Jetcraft’s first-ever business aviation market forecast (free to download here) projects North American dominance of the global market throughout the coming decade. As the infographic above shows, aircraft deliveries to customers in North America are forecast to outpace the rest of the world combined, with 54% of the market.
- Our forecast is a bit different than some of the other business aviation market forecasts. Other forecasts are more optimistic about performance outside of North America, with many predicting deliveries from the rest of the world between 60-65% throughout the next 10 years. Jetcraft’s forecast sees North America leading the way, outperforming the rest of the world combined through 2024.
- Our forecast also modulates a bit the emphasis on Asia-Pacific as a growth driver. Some of the softening of Asia-Pacific overall is due to the recent slowdown of the fast pace of economic growth in China, the nation that has been the primary driver of aircraft orders across the region. It’s likely that the projections of the past five-to-ten years, calling for private aviation growth rates of 15-20% per year in China were overly optimistic.
- It’s no secret that North America, the U.S. in particular, is making a faster macroeconomic recovery than other regions of the world, Europe in particular. That’s the key reason we see North America driving the majority of demand for the industry, with total aircraft unit deliveries of 4,728 units projected.
- It’s also worth pointing out that North America is leading an asynchronous recovery, compared to the rest of the world. In other words, North America deliveries might have been even higher, during the forecast period, if business confidence in other regions were greater.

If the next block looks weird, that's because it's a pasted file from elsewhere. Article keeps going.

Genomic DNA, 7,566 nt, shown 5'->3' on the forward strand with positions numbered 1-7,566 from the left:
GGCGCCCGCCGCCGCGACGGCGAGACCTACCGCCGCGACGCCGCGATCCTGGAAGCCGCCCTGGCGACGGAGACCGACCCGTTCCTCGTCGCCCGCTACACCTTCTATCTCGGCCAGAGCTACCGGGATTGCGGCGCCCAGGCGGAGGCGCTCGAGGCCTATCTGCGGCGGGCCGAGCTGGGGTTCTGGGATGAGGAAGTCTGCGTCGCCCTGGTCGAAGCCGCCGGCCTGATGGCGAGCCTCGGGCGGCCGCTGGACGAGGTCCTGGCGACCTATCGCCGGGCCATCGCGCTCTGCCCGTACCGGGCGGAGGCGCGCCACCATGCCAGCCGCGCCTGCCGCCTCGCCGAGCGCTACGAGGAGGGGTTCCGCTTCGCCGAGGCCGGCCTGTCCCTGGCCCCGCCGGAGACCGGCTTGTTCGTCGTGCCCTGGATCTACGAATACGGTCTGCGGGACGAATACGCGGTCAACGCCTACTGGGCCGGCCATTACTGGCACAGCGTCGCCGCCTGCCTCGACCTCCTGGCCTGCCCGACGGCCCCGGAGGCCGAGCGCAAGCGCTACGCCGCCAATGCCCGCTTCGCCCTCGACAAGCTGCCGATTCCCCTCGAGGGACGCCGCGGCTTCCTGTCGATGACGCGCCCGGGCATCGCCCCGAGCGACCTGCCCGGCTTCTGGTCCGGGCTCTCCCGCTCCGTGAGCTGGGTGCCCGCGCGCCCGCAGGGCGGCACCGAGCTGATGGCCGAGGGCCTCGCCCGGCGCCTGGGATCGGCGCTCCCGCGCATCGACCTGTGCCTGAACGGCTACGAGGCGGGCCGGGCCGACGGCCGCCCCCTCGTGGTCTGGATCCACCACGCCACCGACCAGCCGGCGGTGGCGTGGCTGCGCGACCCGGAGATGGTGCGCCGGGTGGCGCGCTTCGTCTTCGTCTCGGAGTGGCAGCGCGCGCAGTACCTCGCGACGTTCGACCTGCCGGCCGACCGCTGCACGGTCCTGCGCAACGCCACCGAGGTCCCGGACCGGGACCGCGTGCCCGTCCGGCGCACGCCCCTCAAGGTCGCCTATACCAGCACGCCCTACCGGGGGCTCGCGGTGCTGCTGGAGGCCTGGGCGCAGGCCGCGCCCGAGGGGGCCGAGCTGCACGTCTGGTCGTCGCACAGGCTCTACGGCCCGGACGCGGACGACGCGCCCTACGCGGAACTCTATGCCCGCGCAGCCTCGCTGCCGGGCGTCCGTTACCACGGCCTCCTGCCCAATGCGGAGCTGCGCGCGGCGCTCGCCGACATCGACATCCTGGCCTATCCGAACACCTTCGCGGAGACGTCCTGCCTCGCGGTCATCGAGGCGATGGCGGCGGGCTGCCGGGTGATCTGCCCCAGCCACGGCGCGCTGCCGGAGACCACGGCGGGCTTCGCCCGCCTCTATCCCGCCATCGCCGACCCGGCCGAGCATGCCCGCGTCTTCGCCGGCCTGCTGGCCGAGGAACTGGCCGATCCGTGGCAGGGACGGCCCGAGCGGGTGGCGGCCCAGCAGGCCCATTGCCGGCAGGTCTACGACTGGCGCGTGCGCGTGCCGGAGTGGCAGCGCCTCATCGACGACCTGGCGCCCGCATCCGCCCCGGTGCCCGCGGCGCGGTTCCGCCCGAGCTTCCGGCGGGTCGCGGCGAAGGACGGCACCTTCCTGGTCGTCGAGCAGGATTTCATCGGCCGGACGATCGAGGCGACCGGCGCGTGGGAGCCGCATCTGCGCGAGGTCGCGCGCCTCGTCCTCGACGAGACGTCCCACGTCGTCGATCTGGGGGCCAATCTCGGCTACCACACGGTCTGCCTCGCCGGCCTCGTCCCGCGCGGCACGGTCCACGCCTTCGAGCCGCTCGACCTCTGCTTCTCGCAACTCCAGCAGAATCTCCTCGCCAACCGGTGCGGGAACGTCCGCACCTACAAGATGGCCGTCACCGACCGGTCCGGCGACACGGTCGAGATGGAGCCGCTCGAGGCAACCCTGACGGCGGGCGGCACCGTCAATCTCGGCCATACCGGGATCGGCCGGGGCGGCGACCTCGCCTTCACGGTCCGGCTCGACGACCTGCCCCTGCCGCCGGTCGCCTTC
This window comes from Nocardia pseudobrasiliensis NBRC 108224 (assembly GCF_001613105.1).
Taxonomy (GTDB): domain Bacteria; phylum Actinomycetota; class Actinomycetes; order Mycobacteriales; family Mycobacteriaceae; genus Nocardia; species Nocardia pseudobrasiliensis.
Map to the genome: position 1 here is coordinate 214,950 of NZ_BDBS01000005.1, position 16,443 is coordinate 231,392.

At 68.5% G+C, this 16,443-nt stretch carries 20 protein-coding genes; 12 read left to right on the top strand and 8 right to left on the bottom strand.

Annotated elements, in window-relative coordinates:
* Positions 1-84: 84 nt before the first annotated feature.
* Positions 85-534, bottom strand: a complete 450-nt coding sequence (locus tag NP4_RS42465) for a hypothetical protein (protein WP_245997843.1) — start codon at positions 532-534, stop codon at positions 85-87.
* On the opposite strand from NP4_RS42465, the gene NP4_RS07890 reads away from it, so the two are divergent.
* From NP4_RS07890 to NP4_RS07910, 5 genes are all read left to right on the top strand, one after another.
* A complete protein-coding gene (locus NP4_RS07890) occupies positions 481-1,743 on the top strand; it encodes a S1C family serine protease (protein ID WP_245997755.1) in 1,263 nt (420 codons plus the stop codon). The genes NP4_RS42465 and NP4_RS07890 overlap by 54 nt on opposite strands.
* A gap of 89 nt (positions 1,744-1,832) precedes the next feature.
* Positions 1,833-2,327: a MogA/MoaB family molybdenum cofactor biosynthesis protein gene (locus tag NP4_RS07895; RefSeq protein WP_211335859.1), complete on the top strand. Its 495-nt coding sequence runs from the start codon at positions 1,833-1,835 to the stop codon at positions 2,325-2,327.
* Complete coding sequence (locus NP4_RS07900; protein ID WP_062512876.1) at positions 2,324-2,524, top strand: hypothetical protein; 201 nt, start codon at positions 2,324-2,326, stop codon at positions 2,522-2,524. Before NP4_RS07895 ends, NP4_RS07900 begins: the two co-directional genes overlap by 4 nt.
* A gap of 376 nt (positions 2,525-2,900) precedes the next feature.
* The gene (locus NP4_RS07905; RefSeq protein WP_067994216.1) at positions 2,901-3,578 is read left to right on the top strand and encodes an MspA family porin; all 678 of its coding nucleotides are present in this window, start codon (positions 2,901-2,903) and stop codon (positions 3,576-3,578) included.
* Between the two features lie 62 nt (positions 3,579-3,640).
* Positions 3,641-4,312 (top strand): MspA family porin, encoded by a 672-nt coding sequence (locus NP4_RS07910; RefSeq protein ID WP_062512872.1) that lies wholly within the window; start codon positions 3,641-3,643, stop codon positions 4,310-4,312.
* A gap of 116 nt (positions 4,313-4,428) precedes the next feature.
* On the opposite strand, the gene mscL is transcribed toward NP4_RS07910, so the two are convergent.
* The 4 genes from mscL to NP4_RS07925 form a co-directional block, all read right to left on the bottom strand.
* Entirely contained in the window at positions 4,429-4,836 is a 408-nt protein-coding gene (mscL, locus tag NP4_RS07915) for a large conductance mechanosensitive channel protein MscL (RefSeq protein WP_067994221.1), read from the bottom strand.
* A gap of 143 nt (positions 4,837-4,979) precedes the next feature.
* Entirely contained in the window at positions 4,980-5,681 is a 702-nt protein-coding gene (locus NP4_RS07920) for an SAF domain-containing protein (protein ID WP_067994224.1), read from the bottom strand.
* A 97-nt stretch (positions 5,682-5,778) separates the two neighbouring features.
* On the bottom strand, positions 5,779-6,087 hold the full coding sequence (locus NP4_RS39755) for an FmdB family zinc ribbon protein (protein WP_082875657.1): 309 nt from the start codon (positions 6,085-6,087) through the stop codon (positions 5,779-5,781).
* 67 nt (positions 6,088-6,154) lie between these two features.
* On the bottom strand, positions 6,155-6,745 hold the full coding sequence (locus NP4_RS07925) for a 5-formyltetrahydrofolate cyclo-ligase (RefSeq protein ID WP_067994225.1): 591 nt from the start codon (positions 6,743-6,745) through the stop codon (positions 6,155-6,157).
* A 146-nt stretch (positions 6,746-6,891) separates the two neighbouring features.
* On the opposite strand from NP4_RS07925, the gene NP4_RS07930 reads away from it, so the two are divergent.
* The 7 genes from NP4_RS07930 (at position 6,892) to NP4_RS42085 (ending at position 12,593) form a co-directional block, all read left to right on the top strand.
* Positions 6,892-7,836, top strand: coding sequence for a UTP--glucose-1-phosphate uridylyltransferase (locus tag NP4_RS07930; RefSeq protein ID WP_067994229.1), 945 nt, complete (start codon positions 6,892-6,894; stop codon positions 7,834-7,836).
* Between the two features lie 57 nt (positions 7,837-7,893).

- An overwhelming driver is that North America is home to the greatest number of Fortune 500 companies and high-net-worth individuals. The U.S. possesses the longest history and greatest experience in business aviation ownership of any country.
- The U.S. economy has grown in every one of the last five years. At the same time, economists are concerned that the trajectory of this growth is relatively flat, under 3%, hampering a robust aircraft transaction environment. Mitigating that flat growth is the availability of financing as a result of all the liquidity in the market. Another bright spot is the bonus depreciation allowance which allows individuals and companies to benefit from an aggressive depreciation schedule on capital equipment. Both examples favor business aviation by facilitating aircraft transactions.
Time will tell as to what economic climates await over the coming decade, and how the industry will fare as a result. North America should anchor deliveries in the period, providing a stable base for the industry.